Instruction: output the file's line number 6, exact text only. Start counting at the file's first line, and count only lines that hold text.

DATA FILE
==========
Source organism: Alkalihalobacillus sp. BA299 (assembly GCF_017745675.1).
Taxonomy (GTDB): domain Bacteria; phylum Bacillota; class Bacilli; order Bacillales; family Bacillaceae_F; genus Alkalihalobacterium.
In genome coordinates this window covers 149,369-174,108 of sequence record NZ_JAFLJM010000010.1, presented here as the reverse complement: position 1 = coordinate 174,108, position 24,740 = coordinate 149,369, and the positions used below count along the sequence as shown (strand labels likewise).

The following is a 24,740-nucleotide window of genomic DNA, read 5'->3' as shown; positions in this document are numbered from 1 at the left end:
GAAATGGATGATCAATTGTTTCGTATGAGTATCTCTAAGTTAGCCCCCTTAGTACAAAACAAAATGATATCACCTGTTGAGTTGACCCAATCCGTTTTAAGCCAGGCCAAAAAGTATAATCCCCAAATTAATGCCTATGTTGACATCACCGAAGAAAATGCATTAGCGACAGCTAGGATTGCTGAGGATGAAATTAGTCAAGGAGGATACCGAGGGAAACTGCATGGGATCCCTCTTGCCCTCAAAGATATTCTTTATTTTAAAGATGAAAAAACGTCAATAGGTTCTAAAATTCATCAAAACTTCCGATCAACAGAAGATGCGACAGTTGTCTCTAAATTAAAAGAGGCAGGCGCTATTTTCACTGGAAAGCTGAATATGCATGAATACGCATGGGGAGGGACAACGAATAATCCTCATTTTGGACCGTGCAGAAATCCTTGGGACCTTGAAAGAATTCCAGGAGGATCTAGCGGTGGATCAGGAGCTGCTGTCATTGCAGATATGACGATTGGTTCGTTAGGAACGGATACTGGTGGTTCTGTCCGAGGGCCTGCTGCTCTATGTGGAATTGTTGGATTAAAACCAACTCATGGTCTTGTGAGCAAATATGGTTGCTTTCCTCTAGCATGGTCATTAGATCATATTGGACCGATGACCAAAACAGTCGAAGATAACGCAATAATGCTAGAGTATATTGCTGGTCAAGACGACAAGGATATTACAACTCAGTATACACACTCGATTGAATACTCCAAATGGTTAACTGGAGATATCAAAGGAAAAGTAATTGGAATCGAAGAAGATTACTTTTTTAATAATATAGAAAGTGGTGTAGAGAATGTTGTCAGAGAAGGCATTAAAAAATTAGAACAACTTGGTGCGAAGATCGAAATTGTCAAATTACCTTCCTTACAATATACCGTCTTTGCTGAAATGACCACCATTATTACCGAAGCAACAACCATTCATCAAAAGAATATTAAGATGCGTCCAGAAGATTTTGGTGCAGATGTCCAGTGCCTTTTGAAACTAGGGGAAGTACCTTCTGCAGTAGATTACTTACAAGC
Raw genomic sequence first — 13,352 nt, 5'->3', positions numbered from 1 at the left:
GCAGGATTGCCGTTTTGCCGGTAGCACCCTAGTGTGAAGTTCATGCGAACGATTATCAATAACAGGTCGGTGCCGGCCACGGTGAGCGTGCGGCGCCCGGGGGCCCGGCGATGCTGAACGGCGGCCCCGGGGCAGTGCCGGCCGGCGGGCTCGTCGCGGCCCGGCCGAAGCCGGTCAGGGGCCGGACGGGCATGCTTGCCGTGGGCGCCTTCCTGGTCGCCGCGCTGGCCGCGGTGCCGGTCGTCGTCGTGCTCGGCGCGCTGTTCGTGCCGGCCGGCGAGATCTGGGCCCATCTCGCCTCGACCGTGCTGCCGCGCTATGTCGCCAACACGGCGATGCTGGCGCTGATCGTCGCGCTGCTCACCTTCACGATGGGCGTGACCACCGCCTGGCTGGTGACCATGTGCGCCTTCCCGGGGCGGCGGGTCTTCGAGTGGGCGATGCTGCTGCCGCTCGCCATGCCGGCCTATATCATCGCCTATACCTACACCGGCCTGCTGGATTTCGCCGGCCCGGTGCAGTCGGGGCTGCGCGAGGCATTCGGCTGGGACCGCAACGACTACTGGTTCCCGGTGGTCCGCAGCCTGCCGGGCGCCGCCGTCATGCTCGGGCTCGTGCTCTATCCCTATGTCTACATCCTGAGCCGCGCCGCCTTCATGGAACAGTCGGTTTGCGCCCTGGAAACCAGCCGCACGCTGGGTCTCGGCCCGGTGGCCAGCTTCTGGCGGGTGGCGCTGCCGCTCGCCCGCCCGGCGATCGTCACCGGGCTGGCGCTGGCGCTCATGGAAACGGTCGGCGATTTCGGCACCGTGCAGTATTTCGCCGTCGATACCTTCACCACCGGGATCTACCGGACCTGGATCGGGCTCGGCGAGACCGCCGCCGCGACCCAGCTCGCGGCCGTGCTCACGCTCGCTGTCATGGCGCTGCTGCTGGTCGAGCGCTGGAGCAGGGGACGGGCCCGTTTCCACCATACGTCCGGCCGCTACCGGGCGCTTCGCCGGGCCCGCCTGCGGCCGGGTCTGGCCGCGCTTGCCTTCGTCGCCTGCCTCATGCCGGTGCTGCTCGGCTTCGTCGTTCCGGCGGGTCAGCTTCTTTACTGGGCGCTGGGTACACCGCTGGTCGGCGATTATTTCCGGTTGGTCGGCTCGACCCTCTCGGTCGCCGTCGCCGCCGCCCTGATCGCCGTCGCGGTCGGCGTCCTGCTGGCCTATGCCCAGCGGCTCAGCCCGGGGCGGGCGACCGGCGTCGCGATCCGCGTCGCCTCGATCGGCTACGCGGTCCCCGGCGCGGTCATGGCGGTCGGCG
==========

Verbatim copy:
Raw genomic sequence first — 13,352 nt, 5'->3', positions numbered from 1 at the left: